This investigation was supported by the following grants: NIH R01 HL52684, R01 HL064395, and R01 HL062318 and ARMY W81XWH-11-2-0012.
Microhemodynamic aberrations created by transfusion of stored blood
Article first published online: 31 JUL 2013
© 2013 American Association of Blood Banks
Volume 54, Issue 4, pages 1015–1027, April 2014
How to Cite
Yalcin, O., Ortiz, D., Tsai, A. G., Johnson, P. C. and Cabrales, P. (2014), Microhemodynamic aberrations created by transfusion of stored blood. Transfusion, 54: 1015–1027. doi: 10.1111/trf.12361
- Issue published online: 11 APR 2014
- Article first published online: 31 JUL 2013
- Manuscript Accepted: 20 JUN 2013
- Manuscript Revised: 14 JUN 2013
- Manuscript Received: 22 APR 2013
- NIH. Grant Numbers: R01 HL52684, R01 HL064395, R01 HL062318
- ARMY. Grant Number: W81XWH-11-2-0012
Human red blood cells (RBCs) can be stored for up to 42 days under controlled conditions. Physical and chemical changes occur during RBC storage, altering their function. This study links stored cell mechanical changes with hemodynamic functional alterations upon transfusion.
Study Design and Methods
Mechanical properties of fresh and stored RBCs were evaluated in vitro. Their transfusion effects were evaluated in vivo using intravital microscopy of the rat's cremaster muscle preparation. Rats were hemodiluted to 30% hematocrit, to mimic an anemic state before transfusion, and then exchange-transfused with fresh or stored cells.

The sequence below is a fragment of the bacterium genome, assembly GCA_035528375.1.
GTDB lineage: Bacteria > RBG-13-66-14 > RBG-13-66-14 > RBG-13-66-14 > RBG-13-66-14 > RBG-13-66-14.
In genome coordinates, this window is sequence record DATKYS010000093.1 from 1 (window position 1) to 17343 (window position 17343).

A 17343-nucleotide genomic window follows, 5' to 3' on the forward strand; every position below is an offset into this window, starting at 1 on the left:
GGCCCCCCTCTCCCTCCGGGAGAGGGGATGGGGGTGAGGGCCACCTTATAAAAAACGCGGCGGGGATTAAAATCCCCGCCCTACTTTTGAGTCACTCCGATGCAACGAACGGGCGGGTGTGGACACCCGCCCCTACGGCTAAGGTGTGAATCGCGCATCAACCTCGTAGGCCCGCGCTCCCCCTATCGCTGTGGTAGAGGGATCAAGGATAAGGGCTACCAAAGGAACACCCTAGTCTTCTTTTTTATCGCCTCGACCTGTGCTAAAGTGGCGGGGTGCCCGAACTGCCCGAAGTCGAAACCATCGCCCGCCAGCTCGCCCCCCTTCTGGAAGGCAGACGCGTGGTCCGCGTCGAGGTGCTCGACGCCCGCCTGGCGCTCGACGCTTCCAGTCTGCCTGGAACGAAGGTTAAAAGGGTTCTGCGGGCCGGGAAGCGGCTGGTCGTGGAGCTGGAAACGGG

In vitro studies on rheology and oxygen affinity of stored cells confirmed previously published results. Storage was found to modify static and dynamic RBC mechanic behavior. After transfusion, systemic hemodynamics were similar for fresh and stored cells; however, microvascular hemodynamics were drastically affected by stored cells. Stored cells reduced blood flow and oxygen delivery. Additionally, the presence of stored cells in circulation affected cell-to-cell and cell-to-wall interactions and affected cell hydrodynamics. Stored cells disrupted the RBC cell-free layer and wall shear stress signals.
The reduced cell deformability due to RBC “storage lesions” caused pathologic changes in microvascular hemodynamics, endothelial cell mechanotransduction, and RBC dynamics. Thus, the mechanical changes of blood-banked cells can limit transfusion ability to achieve its intended goal.